I Should Have Known This Before!
Over the years, I have developed a system for naming files that I find very useful. Here is that system:
xxx = the abbreviation of the category, which is never more than three letters long, i.e. AR = Accounts Receivable, AP = Accounts Payable, J = Journal (because I'm secretly a 14 year old girl), N = Notes (which I edit and published on Clean Sheets and Dirty Girls), etc.
_ = the underscore character
SubjectMatter = a name for the file that I will remember later
yyyy_mm_dd = the date in this format because that way it can be sorted by name on the computer and come up in order. I always write dates in the computer in this way.
0n = zero and a number that increases by one every time I save a file so that I or anyone I am working with can quickly identify the current version of the file, which is the one with the highest number at the end. If I know that the type of document will include a lot of files, I will make this more than two digits long.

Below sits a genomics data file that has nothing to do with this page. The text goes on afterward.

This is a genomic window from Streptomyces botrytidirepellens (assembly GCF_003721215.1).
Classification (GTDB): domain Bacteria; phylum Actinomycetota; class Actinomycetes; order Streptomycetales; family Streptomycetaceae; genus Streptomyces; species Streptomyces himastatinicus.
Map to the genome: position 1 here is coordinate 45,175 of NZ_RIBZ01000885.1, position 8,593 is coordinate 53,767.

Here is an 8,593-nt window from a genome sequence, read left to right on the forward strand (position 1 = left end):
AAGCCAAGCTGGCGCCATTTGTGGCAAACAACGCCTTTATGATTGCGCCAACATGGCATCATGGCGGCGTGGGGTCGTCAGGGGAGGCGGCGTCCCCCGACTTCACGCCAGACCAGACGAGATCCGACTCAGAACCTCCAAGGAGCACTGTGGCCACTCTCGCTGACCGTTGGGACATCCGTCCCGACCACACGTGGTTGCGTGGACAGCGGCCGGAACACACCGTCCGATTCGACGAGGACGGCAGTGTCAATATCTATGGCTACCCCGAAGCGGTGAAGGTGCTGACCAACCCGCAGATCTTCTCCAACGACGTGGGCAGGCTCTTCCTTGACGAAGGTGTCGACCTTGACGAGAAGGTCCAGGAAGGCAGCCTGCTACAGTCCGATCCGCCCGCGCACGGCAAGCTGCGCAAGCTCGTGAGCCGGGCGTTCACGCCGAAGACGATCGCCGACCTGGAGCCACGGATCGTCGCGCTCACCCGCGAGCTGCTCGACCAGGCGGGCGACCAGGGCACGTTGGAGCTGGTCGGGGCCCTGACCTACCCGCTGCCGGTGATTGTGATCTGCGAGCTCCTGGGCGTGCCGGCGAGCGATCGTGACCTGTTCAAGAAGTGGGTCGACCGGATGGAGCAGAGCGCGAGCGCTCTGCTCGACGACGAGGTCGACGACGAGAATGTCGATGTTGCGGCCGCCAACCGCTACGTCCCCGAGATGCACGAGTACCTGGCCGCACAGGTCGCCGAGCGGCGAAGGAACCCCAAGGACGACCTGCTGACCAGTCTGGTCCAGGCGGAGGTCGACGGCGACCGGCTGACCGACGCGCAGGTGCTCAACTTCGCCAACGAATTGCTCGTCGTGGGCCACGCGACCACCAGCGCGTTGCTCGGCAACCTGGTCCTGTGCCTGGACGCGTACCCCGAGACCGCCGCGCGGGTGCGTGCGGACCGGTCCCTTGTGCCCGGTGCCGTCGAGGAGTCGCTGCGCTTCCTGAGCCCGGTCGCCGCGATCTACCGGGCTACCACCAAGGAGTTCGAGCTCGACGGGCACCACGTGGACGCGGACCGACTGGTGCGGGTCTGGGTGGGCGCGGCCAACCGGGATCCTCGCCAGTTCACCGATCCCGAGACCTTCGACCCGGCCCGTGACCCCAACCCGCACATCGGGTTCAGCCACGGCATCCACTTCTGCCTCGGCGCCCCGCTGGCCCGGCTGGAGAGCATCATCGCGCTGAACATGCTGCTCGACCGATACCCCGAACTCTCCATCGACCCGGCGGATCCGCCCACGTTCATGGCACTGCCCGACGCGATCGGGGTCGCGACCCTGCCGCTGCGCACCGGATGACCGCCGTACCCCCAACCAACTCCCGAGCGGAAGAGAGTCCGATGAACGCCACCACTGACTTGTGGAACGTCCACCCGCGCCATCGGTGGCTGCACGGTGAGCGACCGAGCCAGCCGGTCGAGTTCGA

For years, I was had been using mm_dd_yy in my file names. Only about one year ago did I finally switch to yyyy_mm_dd, which makes so much more sense because it can be sorted my a computer and have the results appear in chronological order. If I had only been reading the latest from the International Organization for Standardization (I.S.O.) I would have been on to the more useful way of expressing dates years earlier!
Here is the link to the xkcd comic on the subject of correctly formatting dates for all your chronophiles.